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Liberty or licence

Peter Saunders | 18 July 2014

peter-saundersAs every libertarian knows, John Stuart Mill's essay On Liberty argued that people should be free to do whatever they want, provided their actions do not harm others.

What is less well remembered is that Mill also thought that, provided they were well educated, free individuals would chose to use their liberties to pursue 'higher pleasures' rather than base, animal ones: 'No intelligent human being would consent to be a fool, no instructed person would be an ignoramus, no person of feeling and conscience would be selfish and base.'

Mill was no moral relativist. He understood that base desires are more easily satisfied, but he insisted that enlightened, 'cultivated' people would and should seek to express 'nobleness of character' by exercising their 'higher faculties.' Only this would result in the greatest happiness all round.

Which brings me to the Magaluff nightclub in Majorca, where an 18 year-old British woman reportedly performed sexual acts on 24 men on stage to win a prize. The Sun suggested that competitions like this were now common in a number of holiday resorts frequented by British youth, and concluded that 'binge-drink Brits' had sunk to a 'new low.'

The libertarian news site, Spiked Online, responded with an article by assistant editor Tom Slater which attacked both The Sun and various feminist commentators for their censorious hypocrisy. He dismissed their condemnation of the incident as the latest in a long tradition of middle class 'moral panics about the habits, the sins and the excesses of the lower orders.' The only people who could judge this behaviour, he said, were those involved in it.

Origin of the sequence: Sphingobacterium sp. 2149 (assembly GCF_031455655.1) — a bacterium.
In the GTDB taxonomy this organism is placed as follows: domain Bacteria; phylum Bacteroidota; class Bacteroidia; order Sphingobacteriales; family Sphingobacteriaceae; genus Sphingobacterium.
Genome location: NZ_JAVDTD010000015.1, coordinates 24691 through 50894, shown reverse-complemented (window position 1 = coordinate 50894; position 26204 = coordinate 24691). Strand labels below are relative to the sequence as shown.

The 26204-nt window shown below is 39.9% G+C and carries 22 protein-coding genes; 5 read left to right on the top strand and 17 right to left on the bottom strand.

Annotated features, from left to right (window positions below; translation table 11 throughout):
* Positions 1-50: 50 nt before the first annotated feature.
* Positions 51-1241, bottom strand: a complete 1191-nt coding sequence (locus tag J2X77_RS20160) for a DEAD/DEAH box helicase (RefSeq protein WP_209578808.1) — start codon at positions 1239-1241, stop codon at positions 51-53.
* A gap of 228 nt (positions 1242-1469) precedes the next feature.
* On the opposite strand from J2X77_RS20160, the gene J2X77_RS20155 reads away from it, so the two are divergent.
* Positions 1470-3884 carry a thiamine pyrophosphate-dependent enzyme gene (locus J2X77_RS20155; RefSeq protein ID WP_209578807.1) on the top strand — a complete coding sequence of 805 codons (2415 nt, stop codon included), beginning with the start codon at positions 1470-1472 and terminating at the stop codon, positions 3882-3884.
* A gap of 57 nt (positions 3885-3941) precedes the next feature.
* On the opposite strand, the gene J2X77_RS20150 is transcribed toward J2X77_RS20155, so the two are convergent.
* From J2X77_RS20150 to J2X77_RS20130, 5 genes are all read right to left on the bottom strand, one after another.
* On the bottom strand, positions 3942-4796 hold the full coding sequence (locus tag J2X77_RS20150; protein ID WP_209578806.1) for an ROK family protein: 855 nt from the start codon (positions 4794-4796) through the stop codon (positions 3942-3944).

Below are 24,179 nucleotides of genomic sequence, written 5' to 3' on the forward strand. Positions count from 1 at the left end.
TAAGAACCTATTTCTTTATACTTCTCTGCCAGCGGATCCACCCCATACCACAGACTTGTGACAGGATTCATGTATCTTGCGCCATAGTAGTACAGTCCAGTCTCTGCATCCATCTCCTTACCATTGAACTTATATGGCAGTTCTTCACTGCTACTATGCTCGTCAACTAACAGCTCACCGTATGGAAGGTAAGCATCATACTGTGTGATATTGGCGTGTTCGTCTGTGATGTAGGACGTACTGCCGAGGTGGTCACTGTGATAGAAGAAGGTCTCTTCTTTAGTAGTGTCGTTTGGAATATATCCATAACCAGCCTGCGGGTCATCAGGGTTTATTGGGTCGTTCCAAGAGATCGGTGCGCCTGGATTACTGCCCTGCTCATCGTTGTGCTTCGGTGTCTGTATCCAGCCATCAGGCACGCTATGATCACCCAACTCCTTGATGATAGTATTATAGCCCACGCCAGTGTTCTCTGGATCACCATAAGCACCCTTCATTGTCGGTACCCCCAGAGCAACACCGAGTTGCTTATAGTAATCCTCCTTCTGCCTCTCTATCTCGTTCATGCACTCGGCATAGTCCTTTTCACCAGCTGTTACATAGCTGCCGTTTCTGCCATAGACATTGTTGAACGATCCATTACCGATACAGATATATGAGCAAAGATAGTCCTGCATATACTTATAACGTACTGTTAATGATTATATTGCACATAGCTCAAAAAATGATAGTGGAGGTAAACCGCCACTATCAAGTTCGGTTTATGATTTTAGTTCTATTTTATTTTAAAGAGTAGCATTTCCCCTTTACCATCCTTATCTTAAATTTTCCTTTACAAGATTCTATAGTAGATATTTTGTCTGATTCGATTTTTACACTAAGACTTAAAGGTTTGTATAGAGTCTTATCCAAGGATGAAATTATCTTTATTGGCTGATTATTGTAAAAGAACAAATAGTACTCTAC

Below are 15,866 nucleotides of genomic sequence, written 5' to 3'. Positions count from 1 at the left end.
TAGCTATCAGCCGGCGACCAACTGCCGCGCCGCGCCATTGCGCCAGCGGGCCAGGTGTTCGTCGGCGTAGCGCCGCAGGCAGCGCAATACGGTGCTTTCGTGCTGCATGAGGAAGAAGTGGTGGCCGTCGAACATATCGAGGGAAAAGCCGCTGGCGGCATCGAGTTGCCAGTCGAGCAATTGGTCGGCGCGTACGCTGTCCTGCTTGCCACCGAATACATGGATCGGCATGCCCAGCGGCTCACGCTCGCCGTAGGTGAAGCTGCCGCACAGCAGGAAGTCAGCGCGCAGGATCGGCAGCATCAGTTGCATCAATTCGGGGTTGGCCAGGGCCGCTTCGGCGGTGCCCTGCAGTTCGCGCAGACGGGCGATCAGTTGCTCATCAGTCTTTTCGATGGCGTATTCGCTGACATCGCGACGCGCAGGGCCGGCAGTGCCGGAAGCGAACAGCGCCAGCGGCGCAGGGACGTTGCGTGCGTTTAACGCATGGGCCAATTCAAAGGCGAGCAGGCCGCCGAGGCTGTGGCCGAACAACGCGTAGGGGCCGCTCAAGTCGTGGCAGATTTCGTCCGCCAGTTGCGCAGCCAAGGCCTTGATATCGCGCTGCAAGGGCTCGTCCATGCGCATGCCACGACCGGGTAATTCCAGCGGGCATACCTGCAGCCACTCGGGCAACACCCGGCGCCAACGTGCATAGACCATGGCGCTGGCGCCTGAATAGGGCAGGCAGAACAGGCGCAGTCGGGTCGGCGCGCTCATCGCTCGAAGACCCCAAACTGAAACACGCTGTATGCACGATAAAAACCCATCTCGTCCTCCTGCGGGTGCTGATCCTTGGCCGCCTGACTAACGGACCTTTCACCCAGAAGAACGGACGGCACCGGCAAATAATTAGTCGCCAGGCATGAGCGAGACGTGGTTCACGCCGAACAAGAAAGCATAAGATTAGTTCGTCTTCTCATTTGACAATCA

Foolishly, I posted comments on Slater's piece suggesting that he and others like him were abdicating their responsibility to make moral judgements about good and bad behaviour. Just because something is legal does not make it acceptable - certainly not in public - and the suggestion that only snobby middle class people find this sort of behaviour unacceptable showed how little Slater knows of traditional working class values.

Soon, the 'libertarian' readers of Spiked Online piled in to trash my comments. 'God save us from the new puritans,' said one. 'Nothing wrong with it,' ventured another of the nightclub competition, adding: 'If you don't like it then piss off and stop interfering in other people's business.'

In response to my question, 'would you want your daughter behaving like this?,' one man said he could have no grounds for criticising her, while a woman wrote: 'I'd want her to have the choice.' Someone else likened my question to the famous, bumbling comment of the judge at the Lady Chatterly censorship trial fifty years ago: 'Is Lady Chatterley's Lover the kind of book you would wish your wife or servants to read?'

As for my suggestion that no society could flourish in the absence of shared norms of decency, one response summed up the general view: 'How's about a society with a shared code of minding your own bloody business?'

It is easy in today's permissive culture to invoke Mills' core liberty principle in populist appeals to self-determination. It is much less comfortable thinking through the consequences. In an age of mass, free education, Mills' fond belief that people would learn to use their liberties to make enlightened, life-enhancing choices has spectacularly been proven false.

The question is: does this matter? Are we happy allowing people to do whatever they want (short of harming others), even if the consequence is degraded human beings and a society dragged down to its lowest common base?

Professor Peter Saunders is a senior fellow at The Centre for Independent Studies.